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Boxer Proposes Wholesale Oil Tax to Replace Fed. Gas Tax

Taking a cue from states that have introduced new wholesale taxes on fuel that would presumably be passed to the consumer, Sen. Barbara Boxer has proposed replacing the 18.4-cent federal gas tax with an oil sales fee to be paid by oil refineries.
October 1, 2013, 8am PDT | Irvin Dawid
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Sergio Russo

Keith Laing reports on a Sept. 25 meeting of the Senate's Environment and Public Works Committee, chaired by Sen. Barbara Boxer (D-Calif.) in which a new funding scheme was proposed by Boxer - but first, she offered a witty, yet optimistic appraisal of transportation funding in advance of a possible government shutdown on Tuesday.

"We're here on an issue that has united us, and that's good thing, given that we probably couldn't pass a Mother's Day resolution around here," Boxer said. "I think it's excellent that we can agree that transportation is something we can rally around and work together on."

Laing writes that Boxer said that replacing the federal gas tax with "a wholesale oil tax increase would help close an approximately $20 billion shortfall in transportation spending Congress is looking to solve".

"There are many ideas out there, and the one that I'm leaning toward myself, although this is going to be a decision of the [Senate] Finance Committee ... is to do away with the per-gallon fee at the pump and replace it with this sales fee as they've done in Virginia and Maryland," Boxer said.

However, while both Virginia and Maryland introduced wholesale sales tax to motor vehicle fuel by the gas station (not the refinery), each was accompanied by other taxes. While Virginia eliminated its 17.5-cent excise tax, Maryland kept theirs and indexed it to inflation. Virginia introduced a new .3% general sales tax (exempting gasoline) and a new, annual hybrid and electric vehicle fee.

Boxer added that "(i)t would fund the highway program for six years ... I think, and it would do that by doing away with all the other fees," Boxer continued. "It's a very exciting idea."

This is particularly noteworthy because the current surface transportation law, 
MAP-21, for which she was credited by being Named National Asphalt Legislator of the Year on Sept. 11 by the National Asphalt Pavement Association, covers only two years instead of the traditional six years. MAP-21 expires next year on Sept. 31. at which time the Highway Trust Fund is expected to become insolvent according to the CBO.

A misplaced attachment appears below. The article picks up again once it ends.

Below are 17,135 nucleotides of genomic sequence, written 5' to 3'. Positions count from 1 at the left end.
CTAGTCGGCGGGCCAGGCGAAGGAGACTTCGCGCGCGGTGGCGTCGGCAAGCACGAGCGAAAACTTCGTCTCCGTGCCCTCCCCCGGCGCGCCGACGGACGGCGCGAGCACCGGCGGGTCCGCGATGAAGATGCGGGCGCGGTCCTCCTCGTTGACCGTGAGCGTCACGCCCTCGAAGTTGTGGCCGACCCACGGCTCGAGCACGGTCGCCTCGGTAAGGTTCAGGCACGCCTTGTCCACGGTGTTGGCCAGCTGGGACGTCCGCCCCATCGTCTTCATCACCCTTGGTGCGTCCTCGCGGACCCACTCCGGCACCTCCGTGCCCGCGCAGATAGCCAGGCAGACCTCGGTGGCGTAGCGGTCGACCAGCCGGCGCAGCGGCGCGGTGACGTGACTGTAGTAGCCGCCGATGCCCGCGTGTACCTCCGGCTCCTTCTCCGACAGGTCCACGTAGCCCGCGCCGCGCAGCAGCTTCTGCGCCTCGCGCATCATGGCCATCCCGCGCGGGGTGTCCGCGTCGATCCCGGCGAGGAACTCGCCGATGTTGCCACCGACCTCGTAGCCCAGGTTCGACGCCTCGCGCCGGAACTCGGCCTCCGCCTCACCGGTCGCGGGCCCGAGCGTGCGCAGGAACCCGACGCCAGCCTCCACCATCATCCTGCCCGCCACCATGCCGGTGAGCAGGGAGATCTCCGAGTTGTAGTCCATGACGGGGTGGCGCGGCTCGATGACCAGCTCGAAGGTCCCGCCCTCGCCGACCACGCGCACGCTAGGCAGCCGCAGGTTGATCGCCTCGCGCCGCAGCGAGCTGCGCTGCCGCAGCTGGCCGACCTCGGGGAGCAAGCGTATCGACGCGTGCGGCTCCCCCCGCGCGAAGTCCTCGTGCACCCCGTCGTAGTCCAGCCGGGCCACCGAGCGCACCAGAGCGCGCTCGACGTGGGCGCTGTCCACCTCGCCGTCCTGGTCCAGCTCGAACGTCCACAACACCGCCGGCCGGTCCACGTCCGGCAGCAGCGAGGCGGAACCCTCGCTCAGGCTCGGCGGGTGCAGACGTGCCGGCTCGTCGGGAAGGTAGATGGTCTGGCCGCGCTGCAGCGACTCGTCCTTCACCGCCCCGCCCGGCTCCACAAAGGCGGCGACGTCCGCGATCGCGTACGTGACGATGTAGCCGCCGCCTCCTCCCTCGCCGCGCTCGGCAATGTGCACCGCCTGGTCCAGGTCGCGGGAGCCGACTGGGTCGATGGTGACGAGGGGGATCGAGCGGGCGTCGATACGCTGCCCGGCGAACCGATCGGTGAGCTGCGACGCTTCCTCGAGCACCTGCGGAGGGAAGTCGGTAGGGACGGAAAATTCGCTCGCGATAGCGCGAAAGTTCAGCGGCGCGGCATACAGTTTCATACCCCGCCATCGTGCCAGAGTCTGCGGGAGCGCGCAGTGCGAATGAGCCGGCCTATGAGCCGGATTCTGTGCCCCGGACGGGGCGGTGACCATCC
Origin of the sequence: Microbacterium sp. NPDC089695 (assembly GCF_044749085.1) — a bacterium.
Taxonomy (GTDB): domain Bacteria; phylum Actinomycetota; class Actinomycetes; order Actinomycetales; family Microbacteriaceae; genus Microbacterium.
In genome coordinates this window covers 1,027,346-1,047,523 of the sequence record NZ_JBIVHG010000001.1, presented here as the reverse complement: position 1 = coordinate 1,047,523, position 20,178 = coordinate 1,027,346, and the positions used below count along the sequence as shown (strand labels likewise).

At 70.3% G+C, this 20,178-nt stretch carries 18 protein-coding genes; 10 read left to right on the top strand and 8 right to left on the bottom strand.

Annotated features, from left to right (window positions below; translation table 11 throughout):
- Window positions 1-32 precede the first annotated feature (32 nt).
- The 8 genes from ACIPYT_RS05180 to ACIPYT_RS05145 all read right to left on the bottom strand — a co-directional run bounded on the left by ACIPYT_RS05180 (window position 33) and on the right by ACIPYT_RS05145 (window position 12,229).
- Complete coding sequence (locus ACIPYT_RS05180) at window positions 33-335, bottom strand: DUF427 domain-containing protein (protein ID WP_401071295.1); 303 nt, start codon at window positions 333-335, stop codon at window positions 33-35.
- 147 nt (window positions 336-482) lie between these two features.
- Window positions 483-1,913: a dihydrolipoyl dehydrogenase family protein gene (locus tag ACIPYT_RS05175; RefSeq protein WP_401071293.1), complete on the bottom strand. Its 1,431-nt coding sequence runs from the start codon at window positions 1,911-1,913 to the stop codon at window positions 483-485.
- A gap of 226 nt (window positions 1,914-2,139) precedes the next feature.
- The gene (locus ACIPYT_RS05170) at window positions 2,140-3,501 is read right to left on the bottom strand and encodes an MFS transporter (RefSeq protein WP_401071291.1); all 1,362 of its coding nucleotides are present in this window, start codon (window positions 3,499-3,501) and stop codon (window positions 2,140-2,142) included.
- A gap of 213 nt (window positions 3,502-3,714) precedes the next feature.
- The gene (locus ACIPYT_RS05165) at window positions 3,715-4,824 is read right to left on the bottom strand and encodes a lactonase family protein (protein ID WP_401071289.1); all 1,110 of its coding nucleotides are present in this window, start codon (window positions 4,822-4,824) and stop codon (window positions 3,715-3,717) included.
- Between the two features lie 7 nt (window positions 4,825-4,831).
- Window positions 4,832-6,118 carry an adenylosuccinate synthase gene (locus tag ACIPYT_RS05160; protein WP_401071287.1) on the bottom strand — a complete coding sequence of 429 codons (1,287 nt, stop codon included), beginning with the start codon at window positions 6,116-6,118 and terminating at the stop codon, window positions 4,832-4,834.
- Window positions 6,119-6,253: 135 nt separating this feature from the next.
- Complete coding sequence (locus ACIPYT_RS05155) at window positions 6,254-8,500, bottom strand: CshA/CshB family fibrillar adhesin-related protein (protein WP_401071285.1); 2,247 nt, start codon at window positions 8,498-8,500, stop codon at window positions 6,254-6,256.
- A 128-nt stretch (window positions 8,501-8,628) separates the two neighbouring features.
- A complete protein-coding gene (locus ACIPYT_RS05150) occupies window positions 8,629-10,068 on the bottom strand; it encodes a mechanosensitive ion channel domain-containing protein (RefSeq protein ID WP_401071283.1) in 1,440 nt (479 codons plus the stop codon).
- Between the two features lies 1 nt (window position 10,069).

The American Planning Association's Allison Leach also covered the EPW meeting, writing that the wholesale oil tax would be paid at the refinery level. The "idea has been proposed by several research groups as a relatively straight-forward solution", she notes.

Bad news for vehicle-miles-traveled (VMT) fee advocates, if only at the federal level, in that this much-discussed replacement for the gas tax was ruled-out because it faces "serious implementation challenges", writes Leach. Allowing states to pursue VMT fees could still be a consideration though, as has been editorialized here.

However, the much broader motorist user-fee advocacy group no doubt was glad to hear that "Boxer declared consensus around the need for funding to come from 'a user fee related to oil and gas'", Leach writes. It will be a difficult goal to reach considering that "(s)ince 2008 Congress has taken $41 billion out of general revenues for the highway fund, and an additional transfer of $12.6 billion is scheduled for next year", as we noted in "New House Members Get Transportation Insolvency 101 Lesson".

While most in the transportation industry recognize that the most straight-forward way of addressing the transportation funding crisis would be to increase the 18.4-cent federal gas tax, last increased by President Bill Clinton in 1993 and by Presidents Herbert Walker Bush and Ronald Reagan earlier, it is well-recognized that tax increases face considerable political opposition, including by President Obama. However, that has not deterred Boxer from co-authoring a carbon tax bill with Sen. Bernie Sanders (I-Vt.) introduced last February.

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Published on Wednesday, September 25, 2013 in The Hill
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